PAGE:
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that the party taken place would eliminate the problem. this is not correct. money market funds are still vulnerable to runs. further, the last position of the funds in european banks are a source of risk for these funds as well as for the financial system. a recent study finds that the top 18 largest prime funds have more than 50% of their assets invested in foreign banks. the lion's share of these investments in european banks. the key reason by money market funds are prone to runs is that they are investors at 1 dollar the market value of the fund's assets is worth less than 1 dollar. if the market value of the fund's assets is worth less than 1 dollar a share they can become rationale for investors to runs since they receive 1 dollar by redeeming immediately instead of possibly receiving less if they do not. to make friends much less likely
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a group of 14 economists of which i am a member has proposed that money market funds either should have a floating nav or should have a offer that could be used to prevent the nav from falling below 1 dollar a share. via buffer we mean resources by the management company or by third parties that absorb losses so that the fund can keep redeeming shares at 1 dollar, even if it is made. the use of a buffer makes it possible to keep a stable value nav mechanism but largely eliminates the incentives for investors to run since the buffer ensures that the mark-to-market value of the shares does not fall below 1 dollar as long as the buffer is large enough to cover losses. we propose several mechanisms to create a buffer. irrespective of of the buffer implemented we recommend that any buffer mechanism should have three important characteristics.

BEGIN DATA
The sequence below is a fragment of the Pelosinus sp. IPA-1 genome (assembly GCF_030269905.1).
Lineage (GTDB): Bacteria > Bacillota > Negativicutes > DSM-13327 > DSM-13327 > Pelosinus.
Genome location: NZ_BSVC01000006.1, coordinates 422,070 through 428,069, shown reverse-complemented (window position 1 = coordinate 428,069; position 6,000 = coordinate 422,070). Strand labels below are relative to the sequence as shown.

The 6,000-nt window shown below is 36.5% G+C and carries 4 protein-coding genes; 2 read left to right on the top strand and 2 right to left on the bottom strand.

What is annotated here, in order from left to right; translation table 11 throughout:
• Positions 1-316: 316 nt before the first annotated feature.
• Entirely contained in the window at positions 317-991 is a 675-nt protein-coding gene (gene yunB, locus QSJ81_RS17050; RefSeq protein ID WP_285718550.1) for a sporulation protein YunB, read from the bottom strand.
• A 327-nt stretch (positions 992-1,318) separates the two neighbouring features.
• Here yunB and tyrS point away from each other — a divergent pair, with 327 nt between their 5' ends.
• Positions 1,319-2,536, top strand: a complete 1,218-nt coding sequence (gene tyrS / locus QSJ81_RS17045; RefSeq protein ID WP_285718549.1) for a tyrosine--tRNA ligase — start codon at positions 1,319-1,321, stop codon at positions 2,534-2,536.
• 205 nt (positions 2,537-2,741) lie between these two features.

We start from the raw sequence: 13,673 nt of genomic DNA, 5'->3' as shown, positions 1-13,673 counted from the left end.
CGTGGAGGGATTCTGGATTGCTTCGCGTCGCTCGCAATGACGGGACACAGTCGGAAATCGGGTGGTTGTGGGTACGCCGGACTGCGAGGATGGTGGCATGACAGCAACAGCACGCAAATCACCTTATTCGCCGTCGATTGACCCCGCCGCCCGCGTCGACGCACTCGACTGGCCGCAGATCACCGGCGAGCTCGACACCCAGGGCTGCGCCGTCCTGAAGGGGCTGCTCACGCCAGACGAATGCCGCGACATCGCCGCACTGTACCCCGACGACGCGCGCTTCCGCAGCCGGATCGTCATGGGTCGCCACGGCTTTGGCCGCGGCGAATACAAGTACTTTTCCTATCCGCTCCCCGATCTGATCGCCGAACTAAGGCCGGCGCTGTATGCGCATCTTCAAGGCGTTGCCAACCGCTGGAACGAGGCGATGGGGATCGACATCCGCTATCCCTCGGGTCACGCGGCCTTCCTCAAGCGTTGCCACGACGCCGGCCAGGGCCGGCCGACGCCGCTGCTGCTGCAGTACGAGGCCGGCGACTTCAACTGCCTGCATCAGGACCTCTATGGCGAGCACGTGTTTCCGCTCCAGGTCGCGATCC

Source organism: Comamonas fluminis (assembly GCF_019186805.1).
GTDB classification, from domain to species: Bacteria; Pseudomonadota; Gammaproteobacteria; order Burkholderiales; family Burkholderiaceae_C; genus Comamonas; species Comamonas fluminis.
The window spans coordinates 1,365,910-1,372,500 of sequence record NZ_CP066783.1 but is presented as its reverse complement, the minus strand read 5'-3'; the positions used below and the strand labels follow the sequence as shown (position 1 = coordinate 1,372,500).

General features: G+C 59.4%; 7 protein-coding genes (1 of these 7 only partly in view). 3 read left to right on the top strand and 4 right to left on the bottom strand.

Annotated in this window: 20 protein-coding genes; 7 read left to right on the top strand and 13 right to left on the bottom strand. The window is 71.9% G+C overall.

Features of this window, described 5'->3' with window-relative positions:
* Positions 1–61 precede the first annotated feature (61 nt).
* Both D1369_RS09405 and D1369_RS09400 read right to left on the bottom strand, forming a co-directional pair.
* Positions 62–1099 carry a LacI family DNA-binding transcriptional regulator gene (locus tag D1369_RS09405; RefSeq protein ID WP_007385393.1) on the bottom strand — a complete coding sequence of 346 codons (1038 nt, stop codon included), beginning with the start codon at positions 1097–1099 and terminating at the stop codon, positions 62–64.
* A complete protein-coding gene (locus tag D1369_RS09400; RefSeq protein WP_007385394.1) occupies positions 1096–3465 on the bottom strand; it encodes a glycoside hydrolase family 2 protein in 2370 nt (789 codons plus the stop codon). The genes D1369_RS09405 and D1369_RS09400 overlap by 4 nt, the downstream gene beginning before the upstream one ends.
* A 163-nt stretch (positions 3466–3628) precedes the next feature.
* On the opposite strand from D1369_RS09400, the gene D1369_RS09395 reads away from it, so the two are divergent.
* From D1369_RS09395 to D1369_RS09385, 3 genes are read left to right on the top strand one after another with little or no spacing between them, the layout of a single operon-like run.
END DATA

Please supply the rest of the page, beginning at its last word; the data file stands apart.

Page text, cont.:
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first, the mechanism should be such that in the presence of losses the buffer should be replenished quickly. second, as stable value funds should immediately convert to a floating nav fund, if the butter is depleted so that it's value is below the minimum threshold. third, once losses have been made the offer should be replenished within a short period of time and if not the fund should convert to a floating nav fund. thank you again mr. chairman and committee members for letting me testify. i would be happy to answer any questions. >> thank you mr. stulz. you are all very impressive and it is amazing how close you came to hitting the exact five minutes. a couple of odds and ends. one i just finished early this morning reading something from the federated investors. i would like to actually put that into the record. and the chair yields himself five minutes. i would like to actually continue where you were going